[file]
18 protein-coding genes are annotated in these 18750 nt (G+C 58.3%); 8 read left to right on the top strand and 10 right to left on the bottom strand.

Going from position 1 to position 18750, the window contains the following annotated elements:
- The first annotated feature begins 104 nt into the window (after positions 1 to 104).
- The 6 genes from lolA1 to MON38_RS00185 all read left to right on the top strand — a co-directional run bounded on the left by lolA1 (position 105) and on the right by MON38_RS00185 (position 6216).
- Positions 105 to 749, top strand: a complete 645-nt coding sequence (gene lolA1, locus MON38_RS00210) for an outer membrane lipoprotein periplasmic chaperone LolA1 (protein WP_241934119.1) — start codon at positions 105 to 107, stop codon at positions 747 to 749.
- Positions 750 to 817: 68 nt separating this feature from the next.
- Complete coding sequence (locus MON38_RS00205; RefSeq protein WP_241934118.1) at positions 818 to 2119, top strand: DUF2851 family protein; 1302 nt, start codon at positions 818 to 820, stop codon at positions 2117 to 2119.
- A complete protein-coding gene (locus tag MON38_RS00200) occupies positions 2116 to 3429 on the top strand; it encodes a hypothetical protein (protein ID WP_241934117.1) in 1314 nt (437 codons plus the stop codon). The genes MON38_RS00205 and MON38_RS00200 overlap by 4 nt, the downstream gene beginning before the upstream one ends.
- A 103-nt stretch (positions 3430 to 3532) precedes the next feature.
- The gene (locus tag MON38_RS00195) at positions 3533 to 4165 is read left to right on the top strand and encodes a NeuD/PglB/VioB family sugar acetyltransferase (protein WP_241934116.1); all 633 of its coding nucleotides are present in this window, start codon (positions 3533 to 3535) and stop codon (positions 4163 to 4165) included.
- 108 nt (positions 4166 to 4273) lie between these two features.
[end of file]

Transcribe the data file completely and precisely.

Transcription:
18 protein-coding genes are annotated in these 18750 nt (G+C 58.3%); 8 read left to right on the top strand and 10 right to left on the bottom strand.

Going from position 1 to position 18750, the window contains the following annotated elements:
- The first annotated feature begins 104 nt into the window (after positions 1 to 104).
- The 6 genes from lolA1 to MON38_RS00185 all read left to right on the top strand — a co-directional run bounded on the left by lolA1 (position 105) and on the right by MON38_RS00185 (position 6216).
- Positions 105 to 749, top strand: a complete 645-nt coding sequence (gene lolA1, locus MON38_RS00210) for an outer membrane lipoprotein periplasmic chaperone LolA1 (protein WP_241934119.1) — start codon at positions 105 to 107, stop codon at positions 747 to 749.
- Positions 750 to 817: 68 nt separating this feature from the next.
- Complete coding sequence (locus MON38_RS00205; RefSeq protein WP_241934118.1) at positions 818 to 2119, top strand: DUF2851 family protein; 1302 nt, start codon at positions 818 to 820, stop codon at positions 2117 to 2119.
- A complete protein-coding gene (locus tag MON38_RS00200) occupies positions 2116 to 3429 on the top strand; it encodes a hypothetical protein (protein ID WP_241934117.1) in 1314 nt (437 codons plus the stop codon). The genes MON38_RS00205 and MON38_RS00200 overlap by 4 nt, the downstream gene beginning before the upstream one ends.
- A 103-nt stretch (positions 3430 to 3532) precedes the next feature.
- The gene (locus tag MON38_RS00195) at positions 3533 to 4165 is read left to right on the top strand and encodes a NeuD/PglB/VioB family sugar acetyltransferase (protein WP_241934116.1); all 633 of its coding nucleotides are present in this window, start codon (positions 3533 to 3535) and stop codon (positions 4163 to 4165) included.
- 108 nt (positions 4166 to 4273) lie between these two features.